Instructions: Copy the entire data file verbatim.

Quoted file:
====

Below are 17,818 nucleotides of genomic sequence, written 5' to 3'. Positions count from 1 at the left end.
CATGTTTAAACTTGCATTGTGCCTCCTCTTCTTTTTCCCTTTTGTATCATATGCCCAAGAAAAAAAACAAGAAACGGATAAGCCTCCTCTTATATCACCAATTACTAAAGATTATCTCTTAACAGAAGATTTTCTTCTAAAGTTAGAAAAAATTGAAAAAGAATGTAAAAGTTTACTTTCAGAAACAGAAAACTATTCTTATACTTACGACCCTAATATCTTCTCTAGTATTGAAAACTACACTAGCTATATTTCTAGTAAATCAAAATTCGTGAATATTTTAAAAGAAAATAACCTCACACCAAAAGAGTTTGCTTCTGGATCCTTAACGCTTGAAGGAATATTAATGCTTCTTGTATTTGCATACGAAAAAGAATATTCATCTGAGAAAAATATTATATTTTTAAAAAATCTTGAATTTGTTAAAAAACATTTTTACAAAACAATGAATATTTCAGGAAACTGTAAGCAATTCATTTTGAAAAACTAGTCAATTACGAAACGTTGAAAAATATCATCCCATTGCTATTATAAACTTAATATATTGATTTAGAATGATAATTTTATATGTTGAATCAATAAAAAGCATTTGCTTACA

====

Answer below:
Below are 17,818 nucleotides of genomic sequence, written 5' to 3'. Positions count from 1 at the left end.
CATGTTTAAACTTGCATTGTGCCTCCTCTTCTTTTTCCCTTTTGTATCATATGCCCAAGAAAAAAAACAAGAAACGGATAAGCCTCCTCTTATATCACCAATTACTAAAGATTATCTCTTAACAGAAGATTTTCTTCTAAAGTTAGAAAAAATTGAAAAAGAATGTAAAAGTTTACTTTCAGAAACAGAAAACTATTCTTATACTTACGACCCTAATATCTTCTCTAGTATTGAAAACTACACTAGCTATATTTCTAGTAAATCAAAATTCGTGAATATTTTAAAAGAAAATAACCTCACACCAAAAGAGTTTGCTTCTGGATCCTTAACGCTTGAAGGAATATTAATGCTTCTTGTATTTGCATACGAAAAAGAATATTCATCTGAGAAAAATATTATATTTTTAAAAAATCTTGAATTTGTTAAAAAACATTTTTACAAAACAATGAATATTTCAGGAAACTGTAAGCAATTCATTTTGAAAAACTAGTCAATTACGAAACGTTGAAAAATATCATCCCATTGCTATTATAAACTTAATATATTGATTTAGAATGATAATTTTATATGTTGAATCAATAAAAAGCATTTGCTTACA